James Barta (’10), a 2013 graduate of Georgetown Law School, clerked with Judge Stephen Murphy of the Eastern District of Michigan and Raymond Keth-ledge of the Sixth Circuit and was a 2013 John Marshall Fellow.
Galen Thorp (’04), graduated from George town Law in 2007, published an article in the Journal of Supreme Court History and is today an attorney for the Department of Justice, Civil Division, Federal Programs Branch.
Lindsay See (’07), a 2011 graduate of Harvard Law School and editor of the Harvard Law Review, served with the International Justice Mission and Department of Justice, clerked with Thomas Griffith in the D.C. Circuit, and is an attorney with Gibson, Dunn & Crutcher in D.C.
Matthew du Mée (’05), graduated from Harvard Law School in 2010, served as an editor with the Harvard Law Review, clerked with Judge Andrew Hurwitz of the Arizona Supreme Court, and is now an attorney with Perkins Cole in Phoenix, Ariz.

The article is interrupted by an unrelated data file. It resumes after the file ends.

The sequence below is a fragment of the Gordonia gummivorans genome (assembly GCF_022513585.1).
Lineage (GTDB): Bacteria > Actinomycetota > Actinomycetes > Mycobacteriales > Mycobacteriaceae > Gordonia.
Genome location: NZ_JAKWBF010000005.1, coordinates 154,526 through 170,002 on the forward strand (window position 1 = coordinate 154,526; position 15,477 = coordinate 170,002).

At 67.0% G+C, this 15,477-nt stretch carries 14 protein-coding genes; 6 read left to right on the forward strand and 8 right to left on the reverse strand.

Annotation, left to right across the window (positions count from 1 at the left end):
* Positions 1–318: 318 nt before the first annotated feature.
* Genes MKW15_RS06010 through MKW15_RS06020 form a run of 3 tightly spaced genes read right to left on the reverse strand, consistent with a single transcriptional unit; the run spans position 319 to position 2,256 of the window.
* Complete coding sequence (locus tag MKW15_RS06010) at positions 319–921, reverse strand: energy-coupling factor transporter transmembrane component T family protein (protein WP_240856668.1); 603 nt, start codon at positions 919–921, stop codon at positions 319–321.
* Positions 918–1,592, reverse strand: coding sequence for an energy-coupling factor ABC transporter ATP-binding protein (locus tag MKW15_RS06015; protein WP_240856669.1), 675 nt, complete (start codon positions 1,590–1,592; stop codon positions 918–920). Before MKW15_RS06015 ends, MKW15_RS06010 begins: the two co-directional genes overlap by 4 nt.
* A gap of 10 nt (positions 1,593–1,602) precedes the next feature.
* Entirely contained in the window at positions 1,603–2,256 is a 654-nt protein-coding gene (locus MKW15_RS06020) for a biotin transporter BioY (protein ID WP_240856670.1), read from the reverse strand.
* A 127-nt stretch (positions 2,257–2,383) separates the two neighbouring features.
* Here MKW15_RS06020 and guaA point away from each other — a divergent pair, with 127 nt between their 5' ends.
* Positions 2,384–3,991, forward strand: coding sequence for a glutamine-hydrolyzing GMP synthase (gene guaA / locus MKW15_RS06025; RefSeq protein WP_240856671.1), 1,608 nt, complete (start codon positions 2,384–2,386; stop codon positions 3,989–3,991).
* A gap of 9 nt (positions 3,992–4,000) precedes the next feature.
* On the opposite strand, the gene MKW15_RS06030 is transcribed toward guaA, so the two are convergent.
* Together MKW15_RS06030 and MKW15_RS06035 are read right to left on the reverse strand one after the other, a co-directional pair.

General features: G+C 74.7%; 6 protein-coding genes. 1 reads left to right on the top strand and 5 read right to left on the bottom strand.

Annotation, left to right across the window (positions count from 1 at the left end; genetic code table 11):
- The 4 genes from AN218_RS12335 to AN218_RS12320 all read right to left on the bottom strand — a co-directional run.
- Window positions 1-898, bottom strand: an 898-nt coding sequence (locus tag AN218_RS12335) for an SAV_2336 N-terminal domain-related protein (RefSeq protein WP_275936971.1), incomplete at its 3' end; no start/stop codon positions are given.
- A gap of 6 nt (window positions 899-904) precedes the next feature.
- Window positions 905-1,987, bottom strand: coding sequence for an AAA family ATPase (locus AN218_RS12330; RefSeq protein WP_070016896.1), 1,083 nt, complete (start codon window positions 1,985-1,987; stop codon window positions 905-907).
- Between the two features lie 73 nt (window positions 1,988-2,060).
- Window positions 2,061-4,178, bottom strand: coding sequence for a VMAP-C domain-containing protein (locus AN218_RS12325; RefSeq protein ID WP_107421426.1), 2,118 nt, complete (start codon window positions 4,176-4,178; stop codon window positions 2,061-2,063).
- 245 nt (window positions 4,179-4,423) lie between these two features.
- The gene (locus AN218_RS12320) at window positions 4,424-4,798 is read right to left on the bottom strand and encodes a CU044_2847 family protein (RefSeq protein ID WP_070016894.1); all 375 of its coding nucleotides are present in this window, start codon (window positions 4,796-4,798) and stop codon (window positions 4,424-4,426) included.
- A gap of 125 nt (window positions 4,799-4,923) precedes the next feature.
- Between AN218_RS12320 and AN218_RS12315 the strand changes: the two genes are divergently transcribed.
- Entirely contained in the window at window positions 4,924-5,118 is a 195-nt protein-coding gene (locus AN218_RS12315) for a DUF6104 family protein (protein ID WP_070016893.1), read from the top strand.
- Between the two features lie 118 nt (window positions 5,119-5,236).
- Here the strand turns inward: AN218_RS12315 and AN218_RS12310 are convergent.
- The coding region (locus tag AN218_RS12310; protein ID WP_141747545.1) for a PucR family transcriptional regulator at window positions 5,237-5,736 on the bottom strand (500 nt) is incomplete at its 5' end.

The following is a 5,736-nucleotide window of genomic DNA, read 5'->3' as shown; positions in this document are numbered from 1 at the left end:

Eric Lansing (’10), graduated from Regent University School of Law in 2013, served as managing editor of Regent University Law Review and as law school chaplain, worked for the American Center for Law & Justice (ACLJ) and for the Office of the Attorney General of Virginia, and is today a Virginia Magistrate
in Petersburg, Va. Rachel Baer (’06), a 2009 graduate of the Regent University School of Law, served as Assistant Attorney General for the Commonwealth of Virginia, and today heads the Law Office of Rachel Baer in Alexandria, Va.
Aaron Thomas Noble (’05), a 2009 graduate of Texas A&M Law School, serves as an attorney with the Air Force JAGS Corps.